The 10-in. pipe was for the firewater manifold system. It had a wall thickness of 0.187-in. and required the same J-bevel preparation used on the smaller pipe. Welders found difficulty in obtaining sufficient penetration for a consistent root pass. The land was extended by 0.020-in. and this allowed a good root pass. While the smaller size pipes could be completed in just two passes (root pass and cap pass), the 10-in. pipe required three passes.

The specifications required that the welds conform to ANSI B31.3. Qualifying welds were subjected to tensile tests, side, root, and face bend tests, and radiography. It was important to get a good mixture of the filler wire, which was Monel 67 (70% copper and 30% nickel), into the root pass in order to prevent the formation of pinholes which would disqualify the weld. The base metal contained 88.6% copper, 10% nickel, and 1.4% iron. The greater nickel content of the filler wire provided an increase in the tensile strength of the weld to about 48,000 psi, compared to 44,000 psi for the base metal.

Fabrication

Copper-nickel fabrication must be protected from any contact with carbon steel, iron, or oxides that can initiate corrosion of the copper-nickel. To meet specifications, special clean areas were built within the shop, but isolated from the main shop areas and dedicated to copper-nickel fabrication. These areas were walled off with plastic panels and the air was circulated and filtered much like cleanrooms used for high-purity industries.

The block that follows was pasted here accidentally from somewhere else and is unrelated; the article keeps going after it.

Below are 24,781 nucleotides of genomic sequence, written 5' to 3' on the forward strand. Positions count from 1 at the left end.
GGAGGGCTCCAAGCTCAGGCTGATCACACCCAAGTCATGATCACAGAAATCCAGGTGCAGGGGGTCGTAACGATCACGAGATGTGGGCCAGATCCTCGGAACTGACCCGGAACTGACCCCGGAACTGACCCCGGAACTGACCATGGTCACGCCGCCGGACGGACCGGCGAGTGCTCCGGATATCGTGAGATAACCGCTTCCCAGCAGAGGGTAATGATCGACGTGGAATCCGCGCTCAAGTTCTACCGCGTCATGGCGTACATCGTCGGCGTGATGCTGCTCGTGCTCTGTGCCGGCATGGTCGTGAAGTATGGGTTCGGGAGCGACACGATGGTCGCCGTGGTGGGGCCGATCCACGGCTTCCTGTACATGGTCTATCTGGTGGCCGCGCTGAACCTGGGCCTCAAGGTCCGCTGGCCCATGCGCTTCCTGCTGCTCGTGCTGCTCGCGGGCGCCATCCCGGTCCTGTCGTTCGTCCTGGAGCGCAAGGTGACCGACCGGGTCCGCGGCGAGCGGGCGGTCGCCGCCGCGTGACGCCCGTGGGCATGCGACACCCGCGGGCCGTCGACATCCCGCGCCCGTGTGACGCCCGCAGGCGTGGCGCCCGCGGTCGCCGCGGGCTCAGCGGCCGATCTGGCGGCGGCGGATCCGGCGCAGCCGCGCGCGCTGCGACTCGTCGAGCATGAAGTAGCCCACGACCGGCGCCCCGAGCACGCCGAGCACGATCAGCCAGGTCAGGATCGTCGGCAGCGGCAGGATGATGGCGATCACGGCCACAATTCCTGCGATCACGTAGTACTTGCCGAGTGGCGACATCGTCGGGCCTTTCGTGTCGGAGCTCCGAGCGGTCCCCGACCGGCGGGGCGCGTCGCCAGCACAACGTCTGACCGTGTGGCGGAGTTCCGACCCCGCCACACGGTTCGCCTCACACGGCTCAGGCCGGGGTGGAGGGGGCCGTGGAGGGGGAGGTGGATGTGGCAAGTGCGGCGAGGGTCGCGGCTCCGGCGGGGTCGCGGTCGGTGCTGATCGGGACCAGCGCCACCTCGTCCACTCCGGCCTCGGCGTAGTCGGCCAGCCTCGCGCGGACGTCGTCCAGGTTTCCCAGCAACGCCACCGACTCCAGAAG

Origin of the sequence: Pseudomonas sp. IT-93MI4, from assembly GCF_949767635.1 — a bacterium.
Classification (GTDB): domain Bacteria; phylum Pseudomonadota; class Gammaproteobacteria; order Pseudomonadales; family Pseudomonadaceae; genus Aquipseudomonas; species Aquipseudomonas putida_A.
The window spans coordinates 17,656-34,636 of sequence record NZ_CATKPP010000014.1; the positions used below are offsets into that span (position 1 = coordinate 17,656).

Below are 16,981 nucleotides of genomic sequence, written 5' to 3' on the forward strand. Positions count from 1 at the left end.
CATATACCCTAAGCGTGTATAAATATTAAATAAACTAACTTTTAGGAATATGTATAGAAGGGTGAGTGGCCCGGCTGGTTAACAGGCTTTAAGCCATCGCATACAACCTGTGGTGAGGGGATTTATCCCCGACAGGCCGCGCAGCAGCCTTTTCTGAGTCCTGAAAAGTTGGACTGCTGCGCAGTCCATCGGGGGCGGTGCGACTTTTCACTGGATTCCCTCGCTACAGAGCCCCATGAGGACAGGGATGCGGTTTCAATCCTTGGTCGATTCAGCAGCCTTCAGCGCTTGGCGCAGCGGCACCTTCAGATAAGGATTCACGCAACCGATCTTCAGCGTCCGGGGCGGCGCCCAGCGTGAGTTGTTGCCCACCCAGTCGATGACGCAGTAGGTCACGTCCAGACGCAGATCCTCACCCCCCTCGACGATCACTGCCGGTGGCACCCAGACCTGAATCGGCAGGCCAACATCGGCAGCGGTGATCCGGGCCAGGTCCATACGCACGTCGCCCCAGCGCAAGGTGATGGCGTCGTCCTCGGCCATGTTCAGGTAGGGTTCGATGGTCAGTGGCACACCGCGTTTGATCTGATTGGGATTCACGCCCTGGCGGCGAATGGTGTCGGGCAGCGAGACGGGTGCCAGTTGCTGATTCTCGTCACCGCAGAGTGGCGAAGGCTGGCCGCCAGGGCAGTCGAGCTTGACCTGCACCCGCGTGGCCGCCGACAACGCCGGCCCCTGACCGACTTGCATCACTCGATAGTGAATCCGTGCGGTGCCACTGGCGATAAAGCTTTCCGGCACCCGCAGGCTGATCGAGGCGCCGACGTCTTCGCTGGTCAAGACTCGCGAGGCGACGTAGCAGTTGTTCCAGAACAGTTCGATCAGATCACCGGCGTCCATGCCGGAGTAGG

Fittings, such as elbows, tees, and flanges were arranged by type and stored in a clean storage area. Prior to welding, the oxide layer on the outside of the pipe was removed for a distance of 2 in. from the weld joint. Special tools such as aluminum oxide grinding wheels and stainless steel brushes were marked with yellow paint to indicate their use on copper-nickel exclusively. Work tables in these areas were stainless steel and all surfaces (vice jaws, pipe stands) that might come into contact with the copper-nickel were covered to protect the pipe from contamination.


A welding head is shown installed on the copper-nickel pipe. The flange is sealed to purge the pipe internally.

The pipe end preparation was crucial to the success of any orbital welding project. Thin walled copper-nickel pipe is prone to becoming eggshaped in storage, and it is vital that the ends be round for facing and for welding. The pipe was cut to length with a bandsaw and a Tri-Tool 206B Bevelmaster was used for the end-preparation of the two 6-in. diameter piping. A Tri-Tool 212B was used to prepare the bevels on piping from 6-12 in. diameters. The tools feature a mandrel with a Teflon pad which fits inside the pipe to make it round for machining.

The recommended end preparation for orbital welding of the pipe was a "J" formation with a 25° bevel and a 3/32 radius, a 0.050-in. land with a 0.030-in. extension held to very tight tolerances. In order to achieve a consistently perfect end preparation each time, a sample coupon with an ideal bevel for each pipe size was prepared. This model coupon was used to set the machine tool to the bevel.

In addition, the end-preparation equipment was mounted on an adjustable stand with casters so it could be moved into position to prep the end of the pipe without bending or stressing. This assured an unvarying bevel and uniform preparation necessary for repeatable, high-quality orbital welds.